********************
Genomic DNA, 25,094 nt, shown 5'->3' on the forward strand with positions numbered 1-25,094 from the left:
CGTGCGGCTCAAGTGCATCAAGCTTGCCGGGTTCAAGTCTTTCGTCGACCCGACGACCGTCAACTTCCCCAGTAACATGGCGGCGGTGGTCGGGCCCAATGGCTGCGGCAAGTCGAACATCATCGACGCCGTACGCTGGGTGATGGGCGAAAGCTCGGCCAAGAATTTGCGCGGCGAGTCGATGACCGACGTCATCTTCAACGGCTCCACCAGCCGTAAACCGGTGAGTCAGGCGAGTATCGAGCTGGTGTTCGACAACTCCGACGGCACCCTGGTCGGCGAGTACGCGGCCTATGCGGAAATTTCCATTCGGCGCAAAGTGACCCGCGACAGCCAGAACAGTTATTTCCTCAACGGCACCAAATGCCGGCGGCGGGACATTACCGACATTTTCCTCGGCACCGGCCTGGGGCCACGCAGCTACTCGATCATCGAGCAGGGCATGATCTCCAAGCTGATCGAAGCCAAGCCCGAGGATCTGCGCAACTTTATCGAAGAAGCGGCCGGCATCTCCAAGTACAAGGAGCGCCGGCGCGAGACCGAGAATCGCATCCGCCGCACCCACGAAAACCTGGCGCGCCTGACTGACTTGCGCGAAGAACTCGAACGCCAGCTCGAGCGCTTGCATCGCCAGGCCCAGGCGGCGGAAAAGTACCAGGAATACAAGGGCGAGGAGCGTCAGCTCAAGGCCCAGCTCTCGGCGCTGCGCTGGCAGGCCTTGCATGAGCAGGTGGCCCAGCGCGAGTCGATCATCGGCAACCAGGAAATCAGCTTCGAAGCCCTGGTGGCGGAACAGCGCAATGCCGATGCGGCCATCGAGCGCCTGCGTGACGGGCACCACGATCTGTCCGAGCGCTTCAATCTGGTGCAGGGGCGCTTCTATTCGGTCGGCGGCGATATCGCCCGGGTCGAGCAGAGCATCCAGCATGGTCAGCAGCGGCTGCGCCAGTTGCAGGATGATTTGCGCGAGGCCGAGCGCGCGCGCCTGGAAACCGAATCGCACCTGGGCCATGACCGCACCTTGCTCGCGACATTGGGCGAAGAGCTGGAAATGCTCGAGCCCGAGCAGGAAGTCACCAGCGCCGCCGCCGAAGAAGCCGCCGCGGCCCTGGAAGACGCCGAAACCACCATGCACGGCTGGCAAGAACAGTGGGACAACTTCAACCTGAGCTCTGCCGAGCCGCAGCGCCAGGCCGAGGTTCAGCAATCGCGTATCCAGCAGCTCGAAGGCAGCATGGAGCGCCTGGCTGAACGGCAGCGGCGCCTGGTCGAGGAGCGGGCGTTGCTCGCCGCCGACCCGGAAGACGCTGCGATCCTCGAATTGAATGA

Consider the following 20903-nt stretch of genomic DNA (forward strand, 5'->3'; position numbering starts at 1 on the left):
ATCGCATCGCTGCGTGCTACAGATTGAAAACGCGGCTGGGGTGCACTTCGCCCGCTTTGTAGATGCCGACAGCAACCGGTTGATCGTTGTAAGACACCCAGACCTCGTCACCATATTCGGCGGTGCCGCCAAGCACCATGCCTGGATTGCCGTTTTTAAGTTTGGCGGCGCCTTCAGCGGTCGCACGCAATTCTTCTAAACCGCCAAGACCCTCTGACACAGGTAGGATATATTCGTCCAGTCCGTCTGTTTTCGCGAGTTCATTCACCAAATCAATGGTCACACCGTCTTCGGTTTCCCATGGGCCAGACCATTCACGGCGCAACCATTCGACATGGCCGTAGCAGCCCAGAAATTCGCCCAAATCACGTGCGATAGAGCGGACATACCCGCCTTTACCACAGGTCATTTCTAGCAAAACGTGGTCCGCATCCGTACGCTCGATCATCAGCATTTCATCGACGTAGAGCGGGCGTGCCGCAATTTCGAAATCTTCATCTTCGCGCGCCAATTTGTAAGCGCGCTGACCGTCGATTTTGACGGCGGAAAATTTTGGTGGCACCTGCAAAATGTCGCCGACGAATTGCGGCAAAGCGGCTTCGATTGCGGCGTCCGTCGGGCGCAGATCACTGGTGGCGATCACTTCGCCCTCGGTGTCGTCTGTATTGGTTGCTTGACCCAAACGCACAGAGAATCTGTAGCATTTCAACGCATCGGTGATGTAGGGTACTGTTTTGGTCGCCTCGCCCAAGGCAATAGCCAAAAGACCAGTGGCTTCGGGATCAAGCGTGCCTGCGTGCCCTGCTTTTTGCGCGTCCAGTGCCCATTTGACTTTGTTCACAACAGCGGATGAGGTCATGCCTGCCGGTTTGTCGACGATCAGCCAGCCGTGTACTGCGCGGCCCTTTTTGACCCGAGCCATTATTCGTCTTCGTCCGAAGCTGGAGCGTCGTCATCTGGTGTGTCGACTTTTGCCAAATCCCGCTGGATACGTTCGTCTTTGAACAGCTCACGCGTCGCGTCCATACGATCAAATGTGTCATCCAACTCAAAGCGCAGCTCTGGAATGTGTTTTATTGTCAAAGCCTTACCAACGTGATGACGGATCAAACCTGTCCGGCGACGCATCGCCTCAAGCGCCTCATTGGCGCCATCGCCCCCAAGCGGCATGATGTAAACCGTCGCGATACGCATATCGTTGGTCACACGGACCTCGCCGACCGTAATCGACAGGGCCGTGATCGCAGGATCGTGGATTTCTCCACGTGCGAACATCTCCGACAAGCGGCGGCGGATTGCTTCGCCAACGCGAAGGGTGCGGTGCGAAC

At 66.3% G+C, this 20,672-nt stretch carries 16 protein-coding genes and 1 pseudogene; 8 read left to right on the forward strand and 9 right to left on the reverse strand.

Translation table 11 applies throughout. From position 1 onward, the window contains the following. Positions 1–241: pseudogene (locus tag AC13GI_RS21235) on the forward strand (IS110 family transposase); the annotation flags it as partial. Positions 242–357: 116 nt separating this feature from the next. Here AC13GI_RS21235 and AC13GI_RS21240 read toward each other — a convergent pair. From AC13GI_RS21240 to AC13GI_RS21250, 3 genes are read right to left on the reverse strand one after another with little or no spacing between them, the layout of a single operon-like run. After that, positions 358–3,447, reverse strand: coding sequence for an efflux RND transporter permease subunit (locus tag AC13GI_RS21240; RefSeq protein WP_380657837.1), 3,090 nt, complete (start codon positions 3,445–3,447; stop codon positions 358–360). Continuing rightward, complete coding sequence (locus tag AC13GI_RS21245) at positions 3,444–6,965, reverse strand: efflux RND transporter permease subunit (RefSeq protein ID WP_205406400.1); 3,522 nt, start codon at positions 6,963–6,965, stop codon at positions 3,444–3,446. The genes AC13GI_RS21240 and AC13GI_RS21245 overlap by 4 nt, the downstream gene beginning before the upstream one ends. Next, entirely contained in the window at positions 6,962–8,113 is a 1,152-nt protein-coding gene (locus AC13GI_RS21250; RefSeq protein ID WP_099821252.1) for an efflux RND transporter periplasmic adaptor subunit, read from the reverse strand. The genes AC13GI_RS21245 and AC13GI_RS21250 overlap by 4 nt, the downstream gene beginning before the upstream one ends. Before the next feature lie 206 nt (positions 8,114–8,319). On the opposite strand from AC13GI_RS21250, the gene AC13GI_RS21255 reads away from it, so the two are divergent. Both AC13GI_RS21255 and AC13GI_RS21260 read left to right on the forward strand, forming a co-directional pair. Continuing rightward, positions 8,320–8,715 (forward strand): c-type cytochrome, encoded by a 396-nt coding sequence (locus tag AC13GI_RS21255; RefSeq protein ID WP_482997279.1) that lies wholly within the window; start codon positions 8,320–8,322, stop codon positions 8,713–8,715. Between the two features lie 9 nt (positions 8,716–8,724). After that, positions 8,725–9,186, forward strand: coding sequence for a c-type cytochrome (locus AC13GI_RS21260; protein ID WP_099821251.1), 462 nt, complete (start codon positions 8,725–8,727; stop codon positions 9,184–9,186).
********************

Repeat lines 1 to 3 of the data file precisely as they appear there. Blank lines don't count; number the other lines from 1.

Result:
Genomic DNA, 25,094 nt, shown 5'->3' on the forward strand with positions numbered 1-25,094 from the left:
CGTGCGGCTCAAGTGCATCAAGCTTGCCGGGTTCAAGTCTTTCGTCGACCCGACGACCGTCAACTTCCCCAGTAACATGGCGGCGGTGGTCGGGCCCAATGGCTGCGGCAAGTCGAACATCATCGACGCCGTACGCTGGGTGATGGGCGAAAGCTCGGCCAAGAATTTGCGCGGCGAGTCGATGACCGACGTCATCTTCAACGGCTCCACCAGCCGTAAACCGGTGAGTCAGGCGAGTATCGAGCTGGTGTTCGACAACTCCGACGGCACCCTGGTCGGCGAGTACGCGGCCTATGCGGAAATTTCCATTCGGCGCAAAGTGACCCGCGACAGCCAGAACAGTTATTTCCTCAACGGCACCAAATGCCGGCGGCGGGACATTACCGACATTTTCCTCGGCACCGGCCTGGGGCCACGCAGCTACTCGATCATCGAGCAGGGCATGATCTCCAAGCTGATCGAAGCCAAGCCCGAGGATCTGCGCAACTTTATCGAAGAAGCGGCCGGCATCTCCAAGTACAAGGAGCGCCGGCGCGAGACCGAGAATCGCATCCGCCGCACCCACGAAAACCTGGCGCGCCTGACTGACTTGCGCGAAGAACTCGAACGCCAGCTCGAGCGCTTGCATCGCCAGGCCCAGGCGGCGGAAAAGTACCAGGAATACAAGGGCGAGGAGCGTCAGCTCAAGGCCCAGCTCTCGGCGCTGCGCTGGCAGGCCTTGCATGAGCAGGTGGCCCAGCGCGAGTCGATCATCGGCAACCAGGAAATCAGCTTCGAAGCCCTGGTGGCGGAACAGCGCAATGCCGATGCGGCCATCGAGCGCCTGCGTGACGGGCACCACGATCTGTCCGAGCGCTTCAATCTGGTGCAGGGGCGCTTCTATTCGGTCGGCGGCGATATCGCCCGGGTCGAGCAGAGCATCCAGCATGGTCAGCAGCGGCTGCGCCAGTTGCAGGATGATTTGCGCGAGGCCGAGCGCGCGCGCCTGGAAACCGAATCGCACCTGGGCCATGACCGCACCTTGCTCGCGACATTGGGCGAAGAGCTGGAAATGCTCGAGCCCGAGCAGGAAGTCACCAGCGCCGCCGCCGAAGAAGCCGCCGCGGCCCTGGAAGACGCCGAAACCACCATGCACGGCTGGCAAGAACAGTGGGACAACTTCAACCTGAGCTCTGCCGAGCCGCAGCGCCAGGCCGAGGTTCAGCAATCGCGTATCCAGCAGCTCGAAGGCAGCATGGAGCGCCTGGCTGAACGGCAGCGGCGCCTGGTCGAGGAGCGGGCGTTGCTCGCCGCCGACCCGGAAGACGCTGCGATCCTCGAATTGAATGA

Consider the following 20903-nt stretch of genomic DNA (forward strand, 5'->3'; position numbering starts at 1 on the left):